Monday, May 22, 2006

A Sad and Personal Note

I think it's time for me to write about my father, who is dying.

The medical reason he is dying is that his heart is in the process of failing; a faltering machine only a tiny shadow of what it once was. The real reason he is dying is that for reasons I — and maybe anyone who looks out the window and sees a new spring born again — can never understand is that he no longer wants to live. Somewhere in the last few years he reached an internal tipping point, where the joys of his new family and his children no longer outweighted the demons from his past.

And those demons are truly creatures of nightmare, fierce Oni hunting for souls to carry to a hell I don't believe in. My father believes in it, though, and the dark shapes in the darkness may change shapes, but they are always coming for him. Always.

He killed men once on some Pacific island; came home and played some football; married the cheerleader queen; had three children and bought a VA house in the suburbs. And it should have been happily ever after, or at least mostly happy, but somewhere that train jumped the tracks and careened into uncharted dark territory.

The middle son, the brilliant talented brother I adored, died hard and slow, and the cheerleader queen young Mom spiraled out of control, taking the remnants of the family with her. Mental illness is catching, you know, an influenza of the soul. It passes from you to the ones you love the most, as you draw them deeper into your own death spiral. Until there's nothing left but a reverse image world, with a sun that no longer shines. If you are near that dark sun, you are left with a single option — escape.

And I did. It was neither easy nor pleasant. My younger sister also escaped, although in a different direction. We don't speak, unless someone dies. Then we speak in platitudes, which is of course another way of not speaking.

I thought I could save my parents and tried numerous times. I was wrong. The nature of "being saved" involves wanting to be saved. Their world was self-contained and provided everything they needed; they put on a good front for the rest of the world and continued spiralling down through the levels of hell.

And then my mother died. Suddenly, like I would wish to go, your proverbial bolt from the blue. She and I talked on the phone one Sunday morning, as was our tradition. My mother was excited. We think we finally have our lives under control, your father and I, she said. She was tired, she added, and thought she'd go lay down for a nap. I told her I loved her; two minutes later the phone rang with my father in hysterics. She just...died...he said. Died, just like that.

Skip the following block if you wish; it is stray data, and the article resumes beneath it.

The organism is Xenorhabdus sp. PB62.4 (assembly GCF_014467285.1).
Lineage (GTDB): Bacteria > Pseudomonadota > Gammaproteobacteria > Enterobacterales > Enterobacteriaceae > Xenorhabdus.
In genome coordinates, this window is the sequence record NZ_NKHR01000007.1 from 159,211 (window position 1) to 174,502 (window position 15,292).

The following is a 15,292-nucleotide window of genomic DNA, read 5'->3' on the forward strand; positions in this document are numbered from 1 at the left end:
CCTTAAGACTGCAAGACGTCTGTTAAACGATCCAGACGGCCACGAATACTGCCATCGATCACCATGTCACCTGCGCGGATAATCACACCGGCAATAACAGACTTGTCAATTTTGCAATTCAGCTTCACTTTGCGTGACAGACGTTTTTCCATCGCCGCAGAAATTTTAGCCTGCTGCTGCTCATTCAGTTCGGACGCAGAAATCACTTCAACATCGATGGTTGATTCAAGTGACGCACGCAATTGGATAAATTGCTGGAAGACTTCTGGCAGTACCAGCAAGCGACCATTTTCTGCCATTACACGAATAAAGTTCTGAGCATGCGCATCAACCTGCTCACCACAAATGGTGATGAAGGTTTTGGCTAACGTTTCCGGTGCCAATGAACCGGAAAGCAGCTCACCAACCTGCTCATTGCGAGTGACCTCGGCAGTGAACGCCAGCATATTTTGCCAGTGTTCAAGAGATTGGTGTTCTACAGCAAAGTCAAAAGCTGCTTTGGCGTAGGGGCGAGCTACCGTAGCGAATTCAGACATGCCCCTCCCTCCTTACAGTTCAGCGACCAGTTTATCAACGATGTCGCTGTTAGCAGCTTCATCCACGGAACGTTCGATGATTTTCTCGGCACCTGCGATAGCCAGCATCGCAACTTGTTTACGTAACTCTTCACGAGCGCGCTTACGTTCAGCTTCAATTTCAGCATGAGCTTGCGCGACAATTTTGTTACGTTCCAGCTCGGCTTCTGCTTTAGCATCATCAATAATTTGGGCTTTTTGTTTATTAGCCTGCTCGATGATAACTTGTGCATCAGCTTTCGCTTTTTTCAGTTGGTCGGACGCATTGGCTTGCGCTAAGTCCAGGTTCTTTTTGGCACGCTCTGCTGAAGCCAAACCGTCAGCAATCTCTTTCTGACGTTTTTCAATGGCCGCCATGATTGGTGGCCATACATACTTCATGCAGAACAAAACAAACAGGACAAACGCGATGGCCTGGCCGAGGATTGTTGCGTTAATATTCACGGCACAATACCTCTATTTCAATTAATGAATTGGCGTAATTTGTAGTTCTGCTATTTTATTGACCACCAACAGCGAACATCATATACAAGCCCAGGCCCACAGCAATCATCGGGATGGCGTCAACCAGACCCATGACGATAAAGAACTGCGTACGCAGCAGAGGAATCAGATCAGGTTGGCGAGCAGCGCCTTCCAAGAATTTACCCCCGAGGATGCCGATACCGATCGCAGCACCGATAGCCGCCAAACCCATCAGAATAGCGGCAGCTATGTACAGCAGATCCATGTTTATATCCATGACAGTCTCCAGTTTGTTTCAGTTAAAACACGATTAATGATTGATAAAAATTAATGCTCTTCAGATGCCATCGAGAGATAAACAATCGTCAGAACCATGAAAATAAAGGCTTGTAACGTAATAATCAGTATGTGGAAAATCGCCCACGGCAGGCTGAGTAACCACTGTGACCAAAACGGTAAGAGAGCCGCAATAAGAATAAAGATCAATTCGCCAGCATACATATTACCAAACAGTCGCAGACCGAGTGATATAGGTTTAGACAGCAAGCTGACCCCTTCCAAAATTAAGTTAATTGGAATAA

My sister and I began making plans for institutionalizing my father, because it was clear that he couldn't help himself. And then the strangest thing in the world happened — within inches of the ground, he pulled himself out of the nosedive. Quit the drugs and the self-medication; shook off 20 years of stupor and reintroduced himself to the world outside his and my mother's filthy living room.

He came to visit and spent time with me — in all the years I'd been gone, neither of my parents had ever set foot in any place I'd lived. Something I understood, since I was the bad seed, not the one who was supposed live.

So I actually met the father I never really had, and I liked him. A lot. He was smart and funny and humble; he remarried, to the nicest woman in the world with a huge extended Southern family — something else I could never give him — and even adopted a little boy. When he told me about the adoption, I took him aside. This time, I said to my father, you've got to stand up. Or don't do this thing. On my word, he said.

The train seemed back on track, but demons never sleep, do they? A couple of years later he had some health problems; went to the hospital, where the kindly doctors hooked him up to a morphine drip. Drip, drip, drip. They might as well have put a gun to his head and pulled the trigger. By the time I got to Tennessee, he was a crazy man, my crazy old man back again — cursing his stunned new family in terms that were appalling even to me; on the phone to his old druggie contacts; ranting that he was in pain and needed the medicine. I reasoned with him that time, harshly, with the only line of reasoning that I knew would don't want to risk losing your new family, because you don't want to end up in my hands. I am the fate worse than death. Great.